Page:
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The Eighth Circuit affirmed the district court's revocation of defendant's term of supervised release, holding that the evidence was sufficient to support a finding that he violated his conditions of release by possessing ammunition as a felon. In this case, given the evidence of defendant's dominion over the bedroom and the presence of his personal effects in the drawer, the district court did not clearly err in finding that he constructively possessed the ammunition and committed a federal crime. View "United States v. Patton" on Justia Law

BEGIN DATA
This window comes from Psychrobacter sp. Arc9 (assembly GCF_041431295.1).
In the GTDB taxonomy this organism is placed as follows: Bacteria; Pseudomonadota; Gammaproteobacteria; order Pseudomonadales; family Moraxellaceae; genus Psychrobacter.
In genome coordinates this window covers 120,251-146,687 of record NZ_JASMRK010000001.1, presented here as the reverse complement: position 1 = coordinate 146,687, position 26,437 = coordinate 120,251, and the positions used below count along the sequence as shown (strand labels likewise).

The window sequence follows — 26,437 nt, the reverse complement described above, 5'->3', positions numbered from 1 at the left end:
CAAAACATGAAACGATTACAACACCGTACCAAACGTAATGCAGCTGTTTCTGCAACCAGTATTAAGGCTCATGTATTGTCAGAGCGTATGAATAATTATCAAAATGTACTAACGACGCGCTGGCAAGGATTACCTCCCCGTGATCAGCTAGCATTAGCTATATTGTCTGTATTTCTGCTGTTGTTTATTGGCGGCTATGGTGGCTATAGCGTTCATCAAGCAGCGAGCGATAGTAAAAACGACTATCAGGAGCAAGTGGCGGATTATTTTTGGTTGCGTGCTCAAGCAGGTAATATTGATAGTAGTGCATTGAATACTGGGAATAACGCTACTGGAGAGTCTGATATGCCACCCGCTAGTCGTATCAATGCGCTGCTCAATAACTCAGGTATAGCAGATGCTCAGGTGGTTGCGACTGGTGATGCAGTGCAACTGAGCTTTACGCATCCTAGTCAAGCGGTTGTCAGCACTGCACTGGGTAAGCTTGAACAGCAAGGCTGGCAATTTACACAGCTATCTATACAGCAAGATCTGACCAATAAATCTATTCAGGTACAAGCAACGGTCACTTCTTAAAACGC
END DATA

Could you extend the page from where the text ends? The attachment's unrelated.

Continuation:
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The Eighth Circuit reversed the district court's denial of a petition for habeas relief based on petitioner's claim that he is intellectually disabled. In this case, the district court did not have the benefit of the Supreme Court's decision in Moore v. Texas, 137 S. Ct. 1039 (2017), when it conducted its evidentiary hearing and issued its order. Accordingly, the court remanded for the district court to consider petitioner's claim in light of Moore. View "Jackson v. Kelley" on Justia Law